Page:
Let’s denote the property “charge-of(x) ≠ 0” as A(x) and “the-whole(y)” as B(y). Since the opposite of “the whole” is “not the whole”, i.e. “part(s)”, then not-B(y) is “the-parts-of(y)”. Hence, the above contradiction can be symbolically written as A(atom) & not-A(atom) and its solution as A(not-B(atom)) & not-A(B(atom)). Thus, transition from contradiction to its solution can be written as follows:

A(*) & not-A(*) → A(not-B(*)) & not-A(B(*))

Here “atom” is replaced by * for the sake of generality as the formula could be applied to other entities, not atoms only.

Since A(*) & not-A(*) = (A & not-A)(*) and A(not-B(*)) & not-A(B(*)) = (A(not-B) & not-A(B))(*) and since A(not-B) in another notation is A•not-B, the above formula can be rewritten as

(A & not-A)(*) → (A•not-B & not-A•B)(*)

By assuming the convention of omitting (*), the formula can be further simplified as

A & not-A → A•not-B & not-A•B

which means that in order to resolve a contradiction the contradictory requirements have to be applied to opposite entities, i.e. separated between them.

In engineering it is also pretty often that contradiction “something has to have property A and has to do not have property A” is overcome by replacing a continuum object with a structure which elements have property of A and the structure on the whole has property not-A. For example, to accurately measure the acoustic field the fiber of the acoustic sensor has to be thin. But to cover as much area of the field as possible the fiber has to be thick. The contradiction is resolved by replacing one continuum thick fiber with a bundle of many thin ones [3].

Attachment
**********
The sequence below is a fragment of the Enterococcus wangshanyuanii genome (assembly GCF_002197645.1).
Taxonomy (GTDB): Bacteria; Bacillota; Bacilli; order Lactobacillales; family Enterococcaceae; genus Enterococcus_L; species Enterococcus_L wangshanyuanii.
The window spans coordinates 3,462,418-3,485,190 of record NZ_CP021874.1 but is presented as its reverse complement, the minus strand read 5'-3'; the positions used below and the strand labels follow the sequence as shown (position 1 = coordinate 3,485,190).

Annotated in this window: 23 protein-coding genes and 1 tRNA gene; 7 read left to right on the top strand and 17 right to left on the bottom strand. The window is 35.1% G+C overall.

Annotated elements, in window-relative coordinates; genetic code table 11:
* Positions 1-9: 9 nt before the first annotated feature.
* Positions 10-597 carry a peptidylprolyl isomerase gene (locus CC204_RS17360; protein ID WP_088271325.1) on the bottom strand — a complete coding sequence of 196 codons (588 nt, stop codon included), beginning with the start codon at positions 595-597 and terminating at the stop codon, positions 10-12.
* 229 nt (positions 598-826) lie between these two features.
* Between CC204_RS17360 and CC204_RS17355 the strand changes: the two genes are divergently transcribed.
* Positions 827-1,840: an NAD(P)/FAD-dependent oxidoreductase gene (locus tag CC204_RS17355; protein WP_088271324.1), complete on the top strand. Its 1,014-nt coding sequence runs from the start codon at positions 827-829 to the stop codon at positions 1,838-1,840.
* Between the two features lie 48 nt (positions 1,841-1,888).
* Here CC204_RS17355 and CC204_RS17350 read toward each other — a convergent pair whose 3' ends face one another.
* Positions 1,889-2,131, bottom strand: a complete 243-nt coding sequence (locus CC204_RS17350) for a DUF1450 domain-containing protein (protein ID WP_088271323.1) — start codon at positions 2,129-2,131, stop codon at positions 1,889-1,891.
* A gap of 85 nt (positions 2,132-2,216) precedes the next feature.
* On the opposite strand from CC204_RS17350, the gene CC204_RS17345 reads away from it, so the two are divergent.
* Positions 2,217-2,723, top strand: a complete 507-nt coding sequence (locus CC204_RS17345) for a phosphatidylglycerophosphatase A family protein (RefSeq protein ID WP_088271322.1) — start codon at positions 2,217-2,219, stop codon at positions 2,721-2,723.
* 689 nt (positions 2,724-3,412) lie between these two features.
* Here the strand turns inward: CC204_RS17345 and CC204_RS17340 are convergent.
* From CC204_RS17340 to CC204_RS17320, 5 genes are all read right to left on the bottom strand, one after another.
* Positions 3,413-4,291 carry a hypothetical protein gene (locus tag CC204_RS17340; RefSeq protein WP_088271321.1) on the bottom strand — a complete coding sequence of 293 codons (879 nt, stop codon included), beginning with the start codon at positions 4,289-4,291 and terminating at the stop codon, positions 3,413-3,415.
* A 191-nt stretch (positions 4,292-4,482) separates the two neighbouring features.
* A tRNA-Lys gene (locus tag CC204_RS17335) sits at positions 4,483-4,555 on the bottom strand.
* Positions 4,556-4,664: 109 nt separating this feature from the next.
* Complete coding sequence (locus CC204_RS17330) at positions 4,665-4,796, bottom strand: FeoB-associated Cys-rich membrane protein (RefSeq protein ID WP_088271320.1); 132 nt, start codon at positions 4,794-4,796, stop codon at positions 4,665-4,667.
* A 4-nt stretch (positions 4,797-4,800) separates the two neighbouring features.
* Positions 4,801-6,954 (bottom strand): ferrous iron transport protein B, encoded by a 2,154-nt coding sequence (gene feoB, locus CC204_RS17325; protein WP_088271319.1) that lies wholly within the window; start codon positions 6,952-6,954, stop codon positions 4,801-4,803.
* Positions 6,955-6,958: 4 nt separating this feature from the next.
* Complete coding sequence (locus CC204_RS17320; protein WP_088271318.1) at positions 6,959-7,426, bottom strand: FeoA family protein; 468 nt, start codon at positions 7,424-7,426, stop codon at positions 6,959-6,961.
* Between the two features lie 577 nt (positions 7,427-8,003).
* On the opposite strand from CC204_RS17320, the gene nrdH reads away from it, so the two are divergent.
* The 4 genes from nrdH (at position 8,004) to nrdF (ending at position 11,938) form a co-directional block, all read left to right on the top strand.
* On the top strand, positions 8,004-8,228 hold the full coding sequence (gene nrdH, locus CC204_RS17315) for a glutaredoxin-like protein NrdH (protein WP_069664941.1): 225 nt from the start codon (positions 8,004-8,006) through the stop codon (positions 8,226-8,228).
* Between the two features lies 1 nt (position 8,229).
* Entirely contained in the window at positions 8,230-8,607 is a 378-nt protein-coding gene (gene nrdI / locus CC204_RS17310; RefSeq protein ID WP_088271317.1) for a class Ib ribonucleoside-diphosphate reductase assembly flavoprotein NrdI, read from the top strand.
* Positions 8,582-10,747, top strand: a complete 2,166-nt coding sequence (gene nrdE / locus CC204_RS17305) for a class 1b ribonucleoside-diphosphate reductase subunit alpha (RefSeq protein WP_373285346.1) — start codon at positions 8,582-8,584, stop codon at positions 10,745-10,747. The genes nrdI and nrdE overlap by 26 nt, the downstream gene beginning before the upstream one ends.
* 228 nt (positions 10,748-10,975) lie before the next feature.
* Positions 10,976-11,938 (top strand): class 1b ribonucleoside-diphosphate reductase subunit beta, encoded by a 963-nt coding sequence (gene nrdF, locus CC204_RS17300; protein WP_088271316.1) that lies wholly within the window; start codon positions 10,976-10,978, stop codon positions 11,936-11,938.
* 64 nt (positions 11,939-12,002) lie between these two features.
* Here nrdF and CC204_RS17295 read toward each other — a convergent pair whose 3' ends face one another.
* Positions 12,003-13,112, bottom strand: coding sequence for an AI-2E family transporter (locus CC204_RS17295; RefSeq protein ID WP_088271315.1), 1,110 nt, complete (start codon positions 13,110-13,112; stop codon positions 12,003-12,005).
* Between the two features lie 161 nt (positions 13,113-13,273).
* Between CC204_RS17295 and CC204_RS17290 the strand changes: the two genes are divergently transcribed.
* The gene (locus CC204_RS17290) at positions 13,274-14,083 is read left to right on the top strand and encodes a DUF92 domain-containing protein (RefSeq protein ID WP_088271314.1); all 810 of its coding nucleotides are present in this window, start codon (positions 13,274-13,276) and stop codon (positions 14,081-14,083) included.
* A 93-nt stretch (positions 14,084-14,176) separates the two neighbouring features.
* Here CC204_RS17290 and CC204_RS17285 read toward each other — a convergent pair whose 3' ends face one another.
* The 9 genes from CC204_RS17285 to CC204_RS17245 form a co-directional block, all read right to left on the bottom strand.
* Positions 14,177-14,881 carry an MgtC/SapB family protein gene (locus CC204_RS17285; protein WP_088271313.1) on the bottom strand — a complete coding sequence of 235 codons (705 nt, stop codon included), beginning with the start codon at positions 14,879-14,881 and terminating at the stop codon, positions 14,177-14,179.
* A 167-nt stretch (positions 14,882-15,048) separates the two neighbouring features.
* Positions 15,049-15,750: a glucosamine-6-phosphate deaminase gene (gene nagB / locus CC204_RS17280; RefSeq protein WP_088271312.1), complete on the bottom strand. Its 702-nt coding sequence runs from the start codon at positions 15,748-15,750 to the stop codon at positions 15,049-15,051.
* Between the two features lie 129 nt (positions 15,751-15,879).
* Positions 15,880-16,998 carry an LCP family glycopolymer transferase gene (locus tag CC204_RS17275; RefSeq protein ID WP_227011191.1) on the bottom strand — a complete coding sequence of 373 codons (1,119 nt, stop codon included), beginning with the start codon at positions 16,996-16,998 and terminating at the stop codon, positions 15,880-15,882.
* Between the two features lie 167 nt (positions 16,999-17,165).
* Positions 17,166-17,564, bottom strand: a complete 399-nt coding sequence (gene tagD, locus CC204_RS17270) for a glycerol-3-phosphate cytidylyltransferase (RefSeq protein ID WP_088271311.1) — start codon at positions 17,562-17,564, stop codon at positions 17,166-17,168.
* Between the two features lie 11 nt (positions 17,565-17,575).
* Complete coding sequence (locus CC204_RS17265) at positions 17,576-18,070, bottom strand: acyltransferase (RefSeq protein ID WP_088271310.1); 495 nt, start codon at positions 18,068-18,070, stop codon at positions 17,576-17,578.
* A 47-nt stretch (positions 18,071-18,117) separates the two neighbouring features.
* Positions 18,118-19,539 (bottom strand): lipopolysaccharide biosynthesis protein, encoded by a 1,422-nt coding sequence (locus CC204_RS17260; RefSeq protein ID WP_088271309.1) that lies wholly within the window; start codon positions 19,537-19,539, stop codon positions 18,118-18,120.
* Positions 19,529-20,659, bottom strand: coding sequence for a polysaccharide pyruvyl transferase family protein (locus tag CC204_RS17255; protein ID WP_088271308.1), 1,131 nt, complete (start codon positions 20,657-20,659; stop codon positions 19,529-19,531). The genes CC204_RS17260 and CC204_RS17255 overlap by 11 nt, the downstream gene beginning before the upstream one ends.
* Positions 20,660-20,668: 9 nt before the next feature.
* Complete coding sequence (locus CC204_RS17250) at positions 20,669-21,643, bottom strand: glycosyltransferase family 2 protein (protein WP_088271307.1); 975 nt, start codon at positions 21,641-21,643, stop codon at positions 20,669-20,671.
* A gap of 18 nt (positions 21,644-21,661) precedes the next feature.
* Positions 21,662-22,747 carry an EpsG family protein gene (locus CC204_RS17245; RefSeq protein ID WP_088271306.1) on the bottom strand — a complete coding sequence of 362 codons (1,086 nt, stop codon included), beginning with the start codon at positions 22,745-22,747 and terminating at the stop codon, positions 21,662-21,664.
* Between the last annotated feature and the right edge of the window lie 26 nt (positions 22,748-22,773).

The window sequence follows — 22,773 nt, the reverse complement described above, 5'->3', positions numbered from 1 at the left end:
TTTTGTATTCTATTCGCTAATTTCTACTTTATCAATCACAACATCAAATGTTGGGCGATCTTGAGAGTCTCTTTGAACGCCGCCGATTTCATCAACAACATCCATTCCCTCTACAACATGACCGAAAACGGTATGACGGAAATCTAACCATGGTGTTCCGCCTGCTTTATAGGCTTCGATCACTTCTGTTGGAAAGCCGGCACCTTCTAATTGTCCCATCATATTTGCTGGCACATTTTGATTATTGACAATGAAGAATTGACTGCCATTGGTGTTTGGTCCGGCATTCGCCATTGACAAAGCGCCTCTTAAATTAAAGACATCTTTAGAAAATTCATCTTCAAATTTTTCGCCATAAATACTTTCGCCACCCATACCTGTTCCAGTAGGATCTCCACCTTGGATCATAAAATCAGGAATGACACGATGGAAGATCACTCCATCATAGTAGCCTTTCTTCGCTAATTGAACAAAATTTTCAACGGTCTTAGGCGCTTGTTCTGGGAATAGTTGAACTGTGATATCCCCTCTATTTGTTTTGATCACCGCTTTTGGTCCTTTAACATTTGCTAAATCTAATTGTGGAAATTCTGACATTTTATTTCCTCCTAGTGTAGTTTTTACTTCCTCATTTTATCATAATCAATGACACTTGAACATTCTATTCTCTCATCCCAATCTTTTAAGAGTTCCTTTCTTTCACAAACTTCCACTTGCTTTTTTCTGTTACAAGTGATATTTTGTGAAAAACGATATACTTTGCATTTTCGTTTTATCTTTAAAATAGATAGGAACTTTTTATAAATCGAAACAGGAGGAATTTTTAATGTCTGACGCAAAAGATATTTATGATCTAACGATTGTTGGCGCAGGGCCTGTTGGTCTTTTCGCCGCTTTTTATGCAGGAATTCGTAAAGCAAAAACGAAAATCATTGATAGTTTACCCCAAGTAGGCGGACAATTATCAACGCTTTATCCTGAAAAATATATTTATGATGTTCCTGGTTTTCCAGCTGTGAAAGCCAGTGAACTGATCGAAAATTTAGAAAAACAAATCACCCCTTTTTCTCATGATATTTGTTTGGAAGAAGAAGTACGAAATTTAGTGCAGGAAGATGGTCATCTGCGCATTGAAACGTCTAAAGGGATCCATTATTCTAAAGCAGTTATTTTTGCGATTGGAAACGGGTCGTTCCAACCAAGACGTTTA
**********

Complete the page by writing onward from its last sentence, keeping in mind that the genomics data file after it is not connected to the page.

3. The opposition of "form and content".

Suppose that we face a contradiction that something has to have property A and has to have property not-A. Then the contradiction turns out to be resolved if the form of this "something" turns out (or made) to have property A, whereas its content turns out (or made) to have property not-A. Here is an example of such separation of contradictory requirements between the form and content in science.

When in the mid 1920's Heisenberg et al put forward matrix mechanics and Schrödinger put forward wave mechanics, it appeared that these are two unrelated theories - so different they were in their postulates and used mathematical apparatus. However, it turned out that they were applicable to the same phenomena in atomic physics, and produced the same results. Thus a contradiction emerged: how come that the two completely different theories produce the same results?

To explain this contradiction, and thus overcome it Schrödinger has showed that, although by its form (A) matrix mechanics is quite different (not-B) from the wave mechanics, in terms of their content (not-A) the both theories are identical (B). In both not the measured values played the major role but their operators. The theories only differed in how these operators were represented. In matrix mechanics they were represented as matrices and in wave mechanics as differential operators.

Consider now the application of "the form vs. the content" dichotomy to overcoming a contradiction in technology. We first have to keep in mind that in technology the content often means the substance or the composition of an object, and the form means its geometric shape/ configuration or the shape of an object in which the substance is distributed or dissolved.